DVC: And now you’re married to one of them, aren’t you, Livy?

Livy: Spoiler alert!

DVC: My lips are sealed. But my fans who read Sapphire Secrets are dying to know…were you ever able to dance again?

Livy: I don’t want to spoil the surprise. But if they read Moonstone Secrets, they’ll find out!

DeeDee: Don’t forget to tell them about your prequel, When Lyric Met Limerick, a free short story about a fateful meeting…the day our amazing and talented parents met.

DVC: Readers, just click on my Amazon author page to find all my books. And thank you, ladies, for letting my readers get to know you today.

Livy and DeeDee [in unison]: So long, lovely readers.

DeeDee: Peeps, you have to download Moonstone Secrets, because this crazy author is going to put me through an even worse ordeal than Livy’s. I have no clue how I’m going to get out of this mess…

DVC: Not to worry, DeeDee, your story is now available for preordering and will be released next week!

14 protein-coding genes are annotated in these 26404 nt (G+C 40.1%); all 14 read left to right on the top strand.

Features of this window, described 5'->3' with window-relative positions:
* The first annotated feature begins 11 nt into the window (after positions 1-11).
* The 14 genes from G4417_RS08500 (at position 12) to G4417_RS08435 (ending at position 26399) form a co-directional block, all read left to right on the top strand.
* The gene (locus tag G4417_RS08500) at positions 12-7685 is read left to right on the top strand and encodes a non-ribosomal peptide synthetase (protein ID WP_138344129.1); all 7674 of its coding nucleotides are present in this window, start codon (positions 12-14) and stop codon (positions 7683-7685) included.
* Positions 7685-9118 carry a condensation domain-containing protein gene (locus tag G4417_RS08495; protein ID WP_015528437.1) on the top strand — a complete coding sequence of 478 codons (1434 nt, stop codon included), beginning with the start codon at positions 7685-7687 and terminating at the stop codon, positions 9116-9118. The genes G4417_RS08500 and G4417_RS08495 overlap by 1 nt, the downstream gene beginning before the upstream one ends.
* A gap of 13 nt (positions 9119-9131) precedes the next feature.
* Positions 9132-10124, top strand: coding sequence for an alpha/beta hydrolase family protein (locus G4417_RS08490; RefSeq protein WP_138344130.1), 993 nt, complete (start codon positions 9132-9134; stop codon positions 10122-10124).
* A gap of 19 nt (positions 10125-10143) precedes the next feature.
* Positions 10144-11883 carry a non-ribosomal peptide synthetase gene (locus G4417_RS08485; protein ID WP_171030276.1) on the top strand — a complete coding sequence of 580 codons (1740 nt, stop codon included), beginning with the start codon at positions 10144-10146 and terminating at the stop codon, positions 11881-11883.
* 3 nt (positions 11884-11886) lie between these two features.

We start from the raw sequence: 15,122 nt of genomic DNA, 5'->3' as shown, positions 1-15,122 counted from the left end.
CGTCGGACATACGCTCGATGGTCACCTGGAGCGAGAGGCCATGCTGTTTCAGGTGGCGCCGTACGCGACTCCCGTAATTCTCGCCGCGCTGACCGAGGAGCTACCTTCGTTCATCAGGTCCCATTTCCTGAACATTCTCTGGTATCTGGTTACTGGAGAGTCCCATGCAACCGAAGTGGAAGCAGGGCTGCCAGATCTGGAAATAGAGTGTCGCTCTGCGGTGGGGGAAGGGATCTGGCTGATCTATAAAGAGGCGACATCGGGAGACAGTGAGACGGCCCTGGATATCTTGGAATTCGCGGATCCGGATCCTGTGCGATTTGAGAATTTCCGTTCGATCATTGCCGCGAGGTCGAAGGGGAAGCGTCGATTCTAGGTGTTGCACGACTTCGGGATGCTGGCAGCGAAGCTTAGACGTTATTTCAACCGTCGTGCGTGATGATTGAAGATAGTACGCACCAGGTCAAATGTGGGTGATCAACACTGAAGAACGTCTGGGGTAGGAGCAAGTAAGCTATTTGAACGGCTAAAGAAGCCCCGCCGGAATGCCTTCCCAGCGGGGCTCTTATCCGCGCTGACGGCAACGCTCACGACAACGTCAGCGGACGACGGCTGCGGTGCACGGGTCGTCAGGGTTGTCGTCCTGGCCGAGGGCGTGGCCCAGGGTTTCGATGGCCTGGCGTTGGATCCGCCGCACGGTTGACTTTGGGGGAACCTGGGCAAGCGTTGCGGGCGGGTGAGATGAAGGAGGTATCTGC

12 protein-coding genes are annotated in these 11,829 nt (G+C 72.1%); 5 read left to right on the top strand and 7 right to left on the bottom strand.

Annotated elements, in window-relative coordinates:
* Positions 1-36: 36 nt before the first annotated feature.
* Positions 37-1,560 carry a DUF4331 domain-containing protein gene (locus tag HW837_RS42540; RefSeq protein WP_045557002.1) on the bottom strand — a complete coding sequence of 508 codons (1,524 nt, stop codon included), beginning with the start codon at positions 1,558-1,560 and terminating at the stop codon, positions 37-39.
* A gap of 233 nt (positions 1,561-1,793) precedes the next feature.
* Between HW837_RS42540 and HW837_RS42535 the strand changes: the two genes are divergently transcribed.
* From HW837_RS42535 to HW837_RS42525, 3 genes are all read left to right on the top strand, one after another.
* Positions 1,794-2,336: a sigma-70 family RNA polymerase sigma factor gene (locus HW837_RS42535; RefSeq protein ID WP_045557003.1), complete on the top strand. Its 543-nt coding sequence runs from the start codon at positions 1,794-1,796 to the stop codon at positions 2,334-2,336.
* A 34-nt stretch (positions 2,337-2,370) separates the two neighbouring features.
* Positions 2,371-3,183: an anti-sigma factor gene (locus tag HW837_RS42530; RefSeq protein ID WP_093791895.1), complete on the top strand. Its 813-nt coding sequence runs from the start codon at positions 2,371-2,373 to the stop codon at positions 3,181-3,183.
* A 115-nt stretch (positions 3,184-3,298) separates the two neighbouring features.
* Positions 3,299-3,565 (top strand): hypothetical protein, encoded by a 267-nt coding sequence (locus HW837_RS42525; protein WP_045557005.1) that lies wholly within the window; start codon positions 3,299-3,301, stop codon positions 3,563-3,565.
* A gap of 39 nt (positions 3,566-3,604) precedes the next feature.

DeeDee: Hey everyone, be sure to subscribe to my favorite author’s newsletter at so you can be the first to read my story!

As the Christmas season sparkles around her, DeeDee McCreary eagerly anticipates visiting magical Victoria, BC, with her boyfriend, Nick, and meeting his family. But the trip proves disastrous. First, Nick finds his bank account cleaned out. Then he disappears. Frantic, she determines to uncover what happened. When she discovers something far worse than she anticipated, she questions everything she believes to be true about him.

With the man she loves in jail for an unspeakable crime, DeeDee knows the truth lies somewhere in Nick and his ex-wife’s past. But if she pursues their secrets, will she put herself in danger, too?

Author Dawn V. Cahill pens “Stories of Victorious Faith for the 21st Century,” nearly always with a crossword puzzle, sudoku, or dark chocolate nearby. “The characters in my stories face situations that would have been unthinkable even 20 years ago. We live in a vastly different world than our parents did, and that’s the world I write about.”

Why I Can’t Do Everything

Duh. Because I’m human, not super-human. That’s why I can’t do everything.